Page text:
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August 5, 2011
Salem News

Umpire and family appreciate local support

To the editor: Following the unfortunate events surrounding July 27th, the Meals family would like to express our sincere appreciation to our wonderful friends, family and Salem community for their outpouring of kind words and support.

A special thanks goes out to Perry Township Police Chief Mike Emigh, the Perry Township Police and Salem Police Detective Dave Talbert for fully cooperating with MLB security. They truly went above and beyond the call of duty to ensure the safety of our family.

Words alone cannot express our gratitude to J.D. Creer, B.J. Lisko and Larry Shields of the Salem News for their discretion and professionalism in reporting the facts. After all the unfavorable remarks associated with social networking sites and the Internet, it was paramount for our kids to read these respectable, fair and factual articles.

Through this whole ordeal, we have come to realize how blessed and lucky we are to live in such a caring community. We will get through this as a family and be stronger for it. Thank you from the bottom of our hearts.


Senator backs Critical Minerals Act

To the editor: The people of Eastern Ohio have spoken clearly- they want to create jobs and use common sense to develop sound economic policy. I have worked with the coal industry on streamlining the permitting issue for years. However, to protect our future and create jobs, we must develop a national strategy that encourages investment in coal and domestic minerals production. Minerals such as titanium and lithium play a key role in the manufacturing economy both at home and abroad.

The United States has reserves of more commodity minerals and metals than any other country around the world. Yet, despite these vast reserves, our share of global investment in metals mining has declined over the last 20 years.

A bipartisan group of U.S. senators and representatives have unveiled a bill designed to strengthen our nation's minerals supply chain and make the U.S. more competitive. The Critical Minerals Act offers changes to the permitting process and solves the problem of regulatory uncertainty. These are hurdles that have reduced investment in mining. While our own production has decreased, worldwide investment in minerals has soared. Using a common sense approach, we can increase access to our resources in ways that are good for the economy and safe for our local communities and our employees.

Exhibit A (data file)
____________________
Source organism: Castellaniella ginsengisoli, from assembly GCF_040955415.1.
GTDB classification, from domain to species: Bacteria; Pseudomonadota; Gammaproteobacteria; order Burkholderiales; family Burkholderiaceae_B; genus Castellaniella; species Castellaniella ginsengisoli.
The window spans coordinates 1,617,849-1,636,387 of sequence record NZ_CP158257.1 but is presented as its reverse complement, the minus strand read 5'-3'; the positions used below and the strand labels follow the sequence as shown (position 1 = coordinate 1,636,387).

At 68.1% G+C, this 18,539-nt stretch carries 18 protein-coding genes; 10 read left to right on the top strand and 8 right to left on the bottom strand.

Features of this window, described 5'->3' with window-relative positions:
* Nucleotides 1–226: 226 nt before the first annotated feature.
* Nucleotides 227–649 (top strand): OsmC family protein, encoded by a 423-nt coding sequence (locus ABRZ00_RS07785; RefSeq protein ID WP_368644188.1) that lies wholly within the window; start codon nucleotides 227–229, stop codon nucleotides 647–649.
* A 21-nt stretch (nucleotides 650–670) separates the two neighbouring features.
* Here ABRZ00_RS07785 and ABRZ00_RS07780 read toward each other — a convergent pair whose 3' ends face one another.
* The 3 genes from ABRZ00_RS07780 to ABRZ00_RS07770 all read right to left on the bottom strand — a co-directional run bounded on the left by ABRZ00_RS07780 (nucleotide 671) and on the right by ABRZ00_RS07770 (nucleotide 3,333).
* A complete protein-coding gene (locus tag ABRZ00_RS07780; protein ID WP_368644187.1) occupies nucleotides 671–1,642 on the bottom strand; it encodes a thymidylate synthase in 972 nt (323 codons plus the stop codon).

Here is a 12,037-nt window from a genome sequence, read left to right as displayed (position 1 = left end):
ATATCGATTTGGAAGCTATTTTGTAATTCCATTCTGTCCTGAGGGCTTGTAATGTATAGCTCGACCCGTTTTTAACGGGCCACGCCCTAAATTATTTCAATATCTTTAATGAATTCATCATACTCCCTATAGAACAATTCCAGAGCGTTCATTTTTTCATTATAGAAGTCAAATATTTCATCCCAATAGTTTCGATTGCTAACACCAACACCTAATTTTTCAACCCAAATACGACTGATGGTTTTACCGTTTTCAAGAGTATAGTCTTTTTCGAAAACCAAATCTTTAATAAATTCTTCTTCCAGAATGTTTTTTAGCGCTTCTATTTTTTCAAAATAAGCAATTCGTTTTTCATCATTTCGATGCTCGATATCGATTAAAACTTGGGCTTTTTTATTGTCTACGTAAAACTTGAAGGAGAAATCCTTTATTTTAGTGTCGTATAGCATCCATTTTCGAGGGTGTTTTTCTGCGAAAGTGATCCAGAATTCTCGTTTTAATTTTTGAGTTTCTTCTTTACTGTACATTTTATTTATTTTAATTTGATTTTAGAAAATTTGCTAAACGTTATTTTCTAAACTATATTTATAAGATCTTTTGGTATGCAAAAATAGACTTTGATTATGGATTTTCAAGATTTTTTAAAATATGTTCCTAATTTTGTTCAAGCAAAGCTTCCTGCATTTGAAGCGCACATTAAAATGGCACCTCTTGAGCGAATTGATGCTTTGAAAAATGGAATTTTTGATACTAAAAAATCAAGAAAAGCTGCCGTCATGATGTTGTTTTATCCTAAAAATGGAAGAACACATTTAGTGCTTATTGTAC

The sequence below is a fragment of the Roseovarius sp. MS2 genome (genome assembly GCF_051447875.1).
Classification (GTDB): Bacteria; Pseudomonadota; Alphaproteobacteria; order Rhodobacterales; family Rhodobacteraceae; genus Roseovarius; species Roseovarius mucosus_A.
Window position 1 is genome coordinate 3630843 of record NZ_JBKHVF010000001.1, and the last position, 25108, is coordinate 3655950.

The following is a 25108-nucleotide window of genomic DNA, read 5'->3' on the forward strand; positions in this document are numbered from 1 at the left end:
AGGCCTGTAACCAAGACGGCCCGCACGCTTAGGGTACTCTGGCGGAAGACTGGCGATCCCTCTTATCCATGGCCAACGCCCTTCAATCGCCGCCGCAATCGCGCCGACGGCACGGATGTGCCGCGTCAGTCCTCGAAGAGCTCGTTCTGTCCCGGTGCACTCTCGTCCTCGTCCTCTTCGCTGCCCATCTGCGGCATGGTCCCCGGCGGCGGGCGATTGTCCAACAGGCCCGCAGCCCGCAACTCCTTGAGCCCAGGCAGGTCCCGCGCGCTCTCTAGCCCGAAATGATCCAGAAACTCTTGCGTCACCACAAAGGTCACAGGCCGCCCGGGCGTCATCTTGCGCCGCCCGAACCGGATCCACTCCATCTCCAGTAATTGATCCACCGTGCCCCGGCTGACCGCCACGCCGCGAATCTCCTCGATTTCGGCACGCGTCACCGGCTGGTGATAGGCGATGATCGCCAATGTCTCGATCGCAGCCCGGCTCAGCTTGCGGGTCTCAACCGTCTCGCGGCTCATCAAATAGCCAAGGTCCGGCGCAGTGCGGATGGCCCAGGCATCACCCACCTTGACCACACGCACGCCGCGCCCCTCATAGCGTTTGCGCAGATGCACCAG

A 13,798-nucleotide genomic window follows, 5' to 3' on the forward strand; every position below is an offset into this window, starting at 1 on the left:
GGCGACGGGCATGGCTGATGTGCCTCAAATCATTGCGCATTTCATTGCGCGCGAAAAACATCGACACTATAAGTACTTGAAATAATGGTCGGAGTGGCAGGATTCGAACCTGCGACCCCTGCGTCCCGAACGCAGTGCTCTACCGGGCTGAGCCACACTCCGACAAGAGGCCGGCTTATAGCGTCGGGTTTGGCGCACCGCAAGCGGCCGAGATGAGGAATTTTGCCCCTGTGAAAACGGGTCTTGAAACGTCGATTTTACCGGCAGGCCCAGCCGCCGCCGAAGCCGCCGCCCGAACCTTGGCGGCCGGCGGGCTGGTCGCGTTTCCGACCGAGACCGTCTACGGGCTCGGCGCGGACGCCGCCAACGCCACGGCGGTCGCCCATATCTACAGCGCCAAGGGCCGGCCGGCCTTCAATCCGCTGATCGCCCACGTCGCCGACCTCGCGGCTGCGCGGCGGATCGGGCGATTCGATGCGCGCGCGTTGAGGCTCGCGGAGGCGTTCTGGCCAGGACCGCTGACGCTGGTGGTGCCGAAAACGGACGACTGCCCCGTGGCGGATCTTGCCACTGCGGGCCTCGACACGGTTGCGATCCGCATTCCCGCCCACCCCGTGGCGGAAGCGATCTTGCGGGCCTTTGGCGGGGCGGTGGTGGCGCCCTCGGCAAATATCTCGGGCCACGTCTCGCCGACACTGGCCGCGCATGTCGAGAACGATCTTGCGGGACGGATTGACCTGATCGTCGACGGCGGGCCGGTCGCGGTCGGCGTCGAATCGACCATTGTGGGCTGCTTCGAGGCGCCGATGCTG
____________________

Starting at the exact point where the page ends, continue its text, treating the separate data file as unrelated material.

There are two ways this bill will help us in Ohio. First, it will streamline the permitting process making it faster and more efficient.

Second, it will establish policies that are consistent for everyone and safe for the environment. This will increase mining investments. In Ohio, we have a tremendous work force and a high quality of life but we need sound economic policies to draw investment into the area to create the jobs we need. In addition, because of the extremely difficult permitting process, the United States has become dependent on foreign imports. In my experience, dependence on a foreign country is not a good thing and should be addressed immediately. This will help us to establish new businesses that will create jobs and stimulate economic development. It is vital that we act soon to pass this bill. Because China is reducing its exports of rare earth minerals, they have forced us in the United States to come up with alternatives to continue our manufacturing base. In the end this will be a good thing because we will become more self-reliant and will reduce our dependency on foreign resources.

The sooner we realize that a stable minerals supply directly impacts what we care about most - jobs and economic growth - the faster we can move forward.




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